Dec
18

Opioid deaths up…Perdue family completely blameless

Two members of the Perdue family, the folks who made tens of billions of dollars addicting patients to dangerous drugs, testified before Congress yesterday.  Both averred there was nothing they could have done to avoid/prevent the damage their company did.

Yesterday the CDC reported 81,230 drug overdose deaths occurred in the United States in the 12-months ending in May 2020.

Quoting the CDC:

This represents a worsening of the drug overdose epidemic in the United States and is the largest number of drug overdoses for a 12-month period ever recorded.

The Perdue family’s complicity in this national disaster is obvious and damning to everyone but the billionaires who’ve parked more than $10 billion of their profits from drug dealing offshore, safe from recovery efforts by American law enforcement and Perdue’s victims.

This from Kathe Perdue:

“I have tried to figure out, was there anything that I could have done differently? Knowing what I knew then — not what I know now?” said Dr. Sackler, who served on the board from 1990 to 2018. “There’s nothing that I can find that I would have done differently based on what I believed and understood then.”

Perdue on the Board through 2018, many years after Perdue Pharma’s criminal sales practices had been prosecuted, fines paid, settlements authorized. She was on the Board in 2007 when it authorized a $600 million settlement to resolve just one set of charges.

Oh, that represented 1/50th of the family’s net worth.

Two conclusions are possible – and only two.

Either Ms Perdue really couldn’t think of anything she could have “done differently” to stop her company’s ongoing, continuous and highly effective efforts to addict people, or she’s a bald-faced liar.

In the first instance, she’s a psychopath.

In the second, she lied to Congress.

What does this mean for you?

When are you going to sue these bastards for what they’ve done to your customers, employees, members, and organization?

Thanks to Steve Feinberg MD for the heads up on the CDC data.


Nov
12

COVID facts and implications

This is getting real.

I woke this morning to the news that COVID has infected well over 10 million of us and killed almost a quarter million of our mothers, fathers, daughters, siblings, and grandparents.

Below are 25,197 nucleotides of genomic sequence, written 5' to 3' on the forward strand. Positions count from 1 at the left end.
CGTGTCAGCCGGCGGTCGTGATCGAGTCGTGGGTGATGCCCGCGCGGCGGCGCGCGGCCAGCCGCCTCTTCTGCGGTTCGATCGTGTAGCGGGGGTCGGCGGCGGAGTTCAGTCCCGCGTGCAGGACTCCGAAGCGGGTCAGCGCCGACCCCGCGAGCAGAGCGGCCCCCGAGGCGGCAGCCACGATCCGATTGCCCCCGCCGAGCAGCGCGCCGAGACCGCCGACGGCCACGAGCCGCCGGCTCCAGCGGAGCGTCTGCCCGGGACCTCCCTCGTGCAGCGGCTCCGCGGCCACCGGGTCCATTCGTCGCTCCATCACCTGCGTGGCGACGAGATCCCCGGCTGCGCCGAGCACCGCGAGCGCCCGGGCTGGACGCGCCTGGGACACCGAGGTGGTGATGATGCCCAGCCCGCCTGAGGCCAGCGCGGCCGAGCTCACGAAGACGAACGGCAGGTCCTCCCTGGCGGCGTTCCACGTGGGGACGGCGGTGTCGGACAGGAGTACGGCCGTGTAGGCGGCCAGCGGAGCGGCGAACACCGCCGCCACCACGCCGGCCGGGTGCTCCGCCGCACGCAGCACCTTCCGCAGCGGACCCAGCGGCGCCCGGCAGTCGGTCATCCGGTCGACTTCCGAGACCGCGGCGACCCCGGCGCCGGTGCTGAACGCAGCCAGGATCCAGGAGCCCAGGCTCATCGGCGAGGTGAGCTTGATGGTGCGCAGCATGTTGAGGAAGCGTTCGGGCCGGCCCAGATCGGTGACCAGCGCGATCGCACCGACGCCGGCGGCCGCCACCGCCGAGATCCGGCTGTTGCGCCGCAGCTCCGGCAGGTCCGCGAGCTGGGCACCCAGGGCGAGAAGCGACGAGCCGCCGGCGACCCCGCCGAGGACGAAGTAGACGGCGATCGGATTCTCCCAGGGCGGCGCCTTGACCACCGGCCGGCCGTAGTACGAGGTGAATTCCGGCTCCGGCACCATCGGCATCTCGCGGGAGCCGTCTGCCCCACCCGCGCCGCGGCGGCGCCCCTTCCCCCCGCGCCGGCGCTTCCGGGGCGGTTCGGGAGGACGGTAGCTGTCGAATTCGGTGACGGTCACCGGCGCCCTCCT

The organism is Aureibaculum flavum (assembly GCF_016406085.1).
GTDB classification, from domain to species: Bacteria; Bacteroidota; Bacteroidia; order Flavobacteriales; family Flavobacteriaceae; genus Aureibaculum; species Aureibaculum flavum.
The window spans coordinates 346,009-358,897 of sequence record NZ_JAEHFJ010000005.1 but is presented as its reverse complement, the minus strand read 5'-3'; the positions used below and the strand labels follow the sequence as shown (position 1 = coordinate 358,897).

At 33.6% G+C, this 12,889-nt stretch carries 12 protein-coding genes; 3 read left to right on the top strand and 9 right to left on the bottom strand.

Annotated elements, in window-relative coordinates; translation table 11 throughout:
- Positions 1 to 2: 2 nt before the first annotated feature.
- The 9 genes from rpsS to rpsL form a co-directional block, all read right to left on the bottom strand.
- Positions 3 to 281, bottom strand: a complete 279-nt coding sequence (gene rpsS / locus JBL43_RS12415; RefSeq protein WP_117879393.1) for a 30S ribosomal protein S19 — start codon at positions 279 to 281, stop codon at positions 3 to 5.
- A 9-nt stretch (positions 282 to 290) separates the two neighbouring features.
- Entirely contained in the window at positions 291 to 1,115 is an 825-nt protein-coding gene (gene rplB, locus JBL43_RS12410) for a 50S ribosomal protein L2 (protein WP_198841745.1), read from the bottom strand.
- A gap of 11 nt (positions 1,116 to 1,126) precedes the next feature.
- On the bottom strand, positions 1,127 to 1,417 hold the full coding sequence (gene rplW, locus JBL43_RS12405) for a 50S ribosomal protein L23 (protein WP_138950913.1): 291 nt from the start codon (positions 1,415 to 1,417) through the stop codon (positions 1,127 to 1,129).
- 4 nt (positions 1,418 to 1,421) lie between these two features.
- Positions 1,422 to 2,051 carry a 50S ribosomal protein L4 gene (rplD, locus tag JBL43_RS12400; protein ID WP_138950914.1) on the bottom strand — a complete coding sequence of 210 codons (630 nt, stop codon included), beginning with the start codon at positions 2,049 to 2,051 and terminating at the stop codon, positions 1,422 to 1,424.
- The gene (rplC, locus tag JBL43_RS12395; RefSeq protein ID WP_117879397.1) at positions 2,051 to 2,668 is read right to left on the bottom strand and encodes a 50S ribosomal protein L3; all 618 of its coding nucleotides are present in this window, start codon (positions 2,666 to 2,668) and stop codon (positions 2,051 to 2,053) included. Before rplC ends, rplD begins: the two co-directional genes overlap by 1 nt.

Worse, the infection rate in the Midwest and Great Plains is exploding

As is the overall US infection rate…

If anything, the trend line is worse than it appears, as it is an average of the last 7 days. With daily new case counts rising rapidly (Wednesday’s count was 142,755), this third wave is looking more like a tsunami.

Latest research

The CDC is finally putting on its big boy pants…

CDC recommends community use of masks, specifically non-valved multi-layer cloth masks, to prevent transmission of SARS-CoV-2.

Wow…who would’ve thunk it??

Research determined that wearing masks protects the wearer as well as those around them. From CDC:

An investigation of a high-exposure event, in which 2 symptomatically ill hair stylists interacted for an average of 15 minutes with each of 139 clients during an 8-day period, found that none of the 67 clients who subsequently consented to an interview and testing developed infection. The stylists and all clients universally wore masks in the salon as required by local ordinance and company policy at the time.

Make sure your masks:

  • have multiple cloth layers and/or
  • are made of silk or
  • polypropylene.

Vaccine progress

The NYTimes’ excellent – and constantly updated – vaccine progress tracker reports there are:

  • no vaccines currently approved for wide use;
  • 6 vaccines approved for early or limited use; and
  • 11 more in large scale efficacy (does it work?) testing.

Pfizer’s vaccine shows a lot of promise, with early results from a large study indicating it was 90%+ effective in “preventing the disease in individuals with no prior history of the disease.”

The vaccine has some significant logistical challenges which will make distribution tricky indeed; it:

Notably, Pfizer did not take any taxpayer money to fund its research, and its executives specifically stated the company is not participating in “Operation Warp Speed.”

Hospitals in ten high-infection states are at or beyond capacity.  From the Atlantic;

According to local news reports, hospitals are already on the brink of being overwhelmed in IowaKansasMinnesotaMissouriMontanaNorth DakotaTexasUtah, and Wisconsin,

Implications

Expect a return to limited availability of facility-based medical services. Hospitals are going to have to cut back on elective services to maintain capacity.

More states will mandate restrictions on group gatherings and business operations. New York has already done so, along with North Dakota and I’m sure several others.

There will be significant economic effects.

What does this mean for you?

If everything goes well, by spring 2021 – that’s late March – there may be enough of us vaccinated to slow the virus’ spread.

Be responsible. Wear a mask.

 

 

 

 


Oct
30

It’s not a good time to be a hospital.

Lots happening this week, much of which was lost in the pre-election madness.

From Becker’s, a list of the 16 rural hospitals that shut their doors this year; over the last decade 133 have closed.  Most are in the South.